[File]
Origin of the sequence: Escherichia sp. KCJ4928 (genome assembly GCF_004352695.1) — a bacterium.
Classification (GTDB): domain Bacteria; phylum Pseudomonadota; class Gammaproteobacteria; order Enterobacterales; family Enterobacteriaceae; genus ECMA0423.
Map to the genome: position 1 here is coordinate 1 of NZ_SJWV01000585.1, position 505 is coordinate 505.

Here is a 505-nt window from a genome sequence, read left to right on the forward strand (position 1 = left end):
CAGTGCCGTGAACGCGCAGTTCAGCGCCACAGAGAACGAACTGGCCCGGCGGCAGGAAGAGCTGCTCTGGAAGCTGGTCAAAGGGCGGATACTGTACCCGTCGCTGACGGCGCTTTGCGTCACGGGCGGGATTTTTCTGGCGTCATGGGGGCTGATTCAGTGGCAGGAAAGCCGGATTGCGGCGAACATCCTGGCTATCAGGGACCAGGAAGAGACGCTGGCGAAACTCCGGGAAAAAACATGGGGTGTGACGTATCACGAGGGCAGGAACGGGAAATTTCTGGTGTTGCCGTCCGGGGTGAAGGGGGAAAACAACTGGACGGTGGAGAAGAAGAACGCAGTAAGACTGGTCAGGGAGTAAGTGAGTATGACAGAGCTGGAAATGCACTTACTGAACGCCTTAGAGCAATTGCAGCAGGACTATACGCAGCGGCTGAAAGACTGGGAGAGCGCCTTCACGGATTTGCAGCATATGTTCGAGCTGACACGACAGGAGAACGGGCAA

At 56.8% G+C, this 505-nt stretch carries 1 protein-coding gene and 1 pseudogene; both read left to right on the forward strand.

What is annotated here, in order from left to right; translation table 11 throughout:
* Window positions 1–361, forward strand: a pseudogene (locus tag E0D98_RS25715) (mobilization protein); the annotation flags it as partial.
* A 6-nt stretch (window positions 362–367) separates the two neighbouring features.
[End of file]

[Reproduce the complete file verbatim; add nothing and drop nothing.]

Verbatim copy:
Origin of the sequence: Escherichia sp. KCJ4928 (genome assembly GCF_004352695.1) — a bacterium.
Classification (GTDB): domain Bacteria; phylum Pseudomonadota; class Gammaproteobacteria; order Enterobacterales; family Enterobacteriaceae; genus ECMA0423.
Map to the genome: position 1 here is coordinate 1 of NZ_SJWV01000585.1, position 505 is coordinate 505.

Here is a 505-nt window from a genome sequence, read left to right on the forward strand (position 1 = left end):
CAGTGCCGTGAACGCGCAGTTCAGCGCCACAGAGAACGAACTGGCCCGGCGGCAGGAAGAGCTGCTCTGGAAGCTGGTCAAAGGGCGGATACTGTACCCGTCGCTGACGGCGCTTTGCGTCACGGGCGGGATTTTTCTGGCGTCATGGGGGCTGATTCAGTGGCAGGAAAGCCGGATTGCGGCGAACATCCTGGCTATCAGGGACCAGGAAGAGACGCTGGCGAAACTCCGGGAAAAAACATGGGGTGTGACGTATCACGAGGGCAGGAACGGGAAATTTCTGGTGTTGCCGTCCGGGGTGAAGGGGGAAAACAACTGGACGGTGGAGAAGAAGAACGCAGTAAGACTGGTCAGGGAGTAAGTGAGTATGACAGAGCTGGAAATGCACTTACTGAACGCCTTAGAGCAATTGCAGCAGGACTATACGCAGCGGCTGAAAGACTGGGAGAGCGCCTTCACGGATTTGCAGCATATGTTCGAGCTGACACGACAGGAGAACGGGCAA

At 56.8% G+C, this 505-nt stretch carries 1 protein-coding gene and 1 pseudogene; both read left to right on the forward strand.

What is annotated here, in order from left to right; translation table 11 throughout:
* Window positions 1–361, forward strand: a pseudogene (locus tag E0D98_RS25715) (mobilization protein); the annotation flags it as partial.
* A 6-nt stretch (window positions 362–367) separates the two neighbouring features.